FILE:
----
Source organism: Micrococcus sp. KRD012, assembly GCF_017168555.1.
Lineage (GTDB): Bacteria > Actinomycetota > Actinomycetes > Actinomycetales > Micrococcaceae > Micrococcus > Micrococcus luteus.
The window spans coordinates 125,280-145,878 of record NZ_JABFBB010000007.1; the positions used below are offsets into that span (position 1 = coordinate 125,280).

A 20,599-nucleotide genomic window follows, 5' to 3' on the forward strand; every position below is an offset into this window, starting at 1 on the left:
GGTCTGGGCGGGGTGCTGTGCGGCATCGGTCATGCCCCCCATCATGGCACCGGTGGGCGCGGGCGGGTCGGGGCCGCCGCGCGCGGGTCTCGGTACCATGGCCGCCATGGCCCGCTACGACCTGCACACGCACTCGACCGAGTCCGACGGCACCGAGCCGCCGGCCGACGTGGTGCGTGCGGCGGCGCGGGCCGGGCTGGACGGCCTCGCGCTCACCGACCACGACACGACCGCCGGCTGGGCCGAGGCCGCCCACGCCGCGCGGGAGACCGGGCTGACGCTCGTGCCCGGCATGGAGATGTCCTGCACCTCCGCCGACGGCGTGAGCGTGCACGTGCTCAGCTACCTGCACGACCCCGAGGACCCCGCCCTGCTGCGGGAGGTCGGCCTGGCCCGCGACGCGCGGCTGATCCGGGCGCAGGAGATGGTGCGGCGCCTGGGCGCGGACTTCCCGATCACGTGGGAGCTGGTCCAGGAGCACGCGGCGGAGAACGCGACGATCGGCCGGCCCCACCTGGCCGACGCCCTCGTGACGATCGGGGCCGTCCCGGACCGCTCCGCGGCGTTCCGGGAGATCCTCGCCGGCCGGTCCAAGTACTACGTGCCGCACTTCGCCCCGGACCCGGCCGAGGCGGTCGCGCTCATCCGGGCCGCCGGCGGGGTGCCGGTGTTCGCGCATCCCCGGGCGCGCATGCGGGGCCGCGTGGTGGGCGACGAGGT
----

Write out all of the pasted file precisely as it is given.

Source organism: Micrococcus sp. KRD012, assembly GCF_017168555.1.
Lineage (GTDB): Bacteria > Actinomycetota > Actinomycetes > Actinomycetales > Micrococcaceae > Micrococcus > Micrococcus luteus.
The window spans coordinates 125,280-145,878 of record NZ_JABFBB010000007.1; the positions used below are offsets into that span (position 1 = coordinate 125,280).

A 20,599-nucleotide genomic window follows, 5' to 3' on the forward strand; every position below is an offset into this window, starting at 1 on the left:
GGTCTGGGCGGGGTGCTGTGCGGCATCGGTCATGCCCCCCATCATGGCACCGGTGGGCGCGGGCGGGTCGGGGCCGCCGCGCGCGGGTCTCGGTACCATGGCCGCCATGGCCCGCTACGACCTGCACACGCACTCGACCGAGTCCGACGGCACCGAGCCGCCGGCCGACGTGGTGCGTGCGGCGGCGCGGGCCGGGCTGGACGGCCTCGCGCTCACCGACCACGACACGACCGCCGGCTGGGCCGAGGCCGCCCACGCCGCGCGGGAGACCGGGCTGACGCTCGTGCCCGGCATGGAGATGTCCTGCACCTCCGCCGACGGCGTGAGCGTGCACGTGCTCAGCTACCTGCACGACCCCGAGGACCCCGCCCTGCTGCGGGAGGTCGGCCTGGCCCGCGACGCGCGGCTGATCCGGGCGCAGGAGATGGTGCGGCGCCTGGGCGCGGACTTCCCGATCACGTGGGAGCTGGTCCAGGAGCACGCGGCGGAGAACGCGACGATCGGCCGGCCCCACCTGGCCGACGCCCTCGTGACGATCGGGGCCGTCCCGGACCGCTCCGCGGCGTTCCGGGAGATCCTCGCCGGCCGGTCCAAGTACTACGTGCCGCACTTCGCCCCGGACCCGGCCGAGGCGGTCGCGCTCATCCGGGCCGCCGGCGGGGTGCCGGTGTTCGCGCATCCCCGGGCGCGCATGCGGGGCCGCGTGGTGGGCGACGAGGT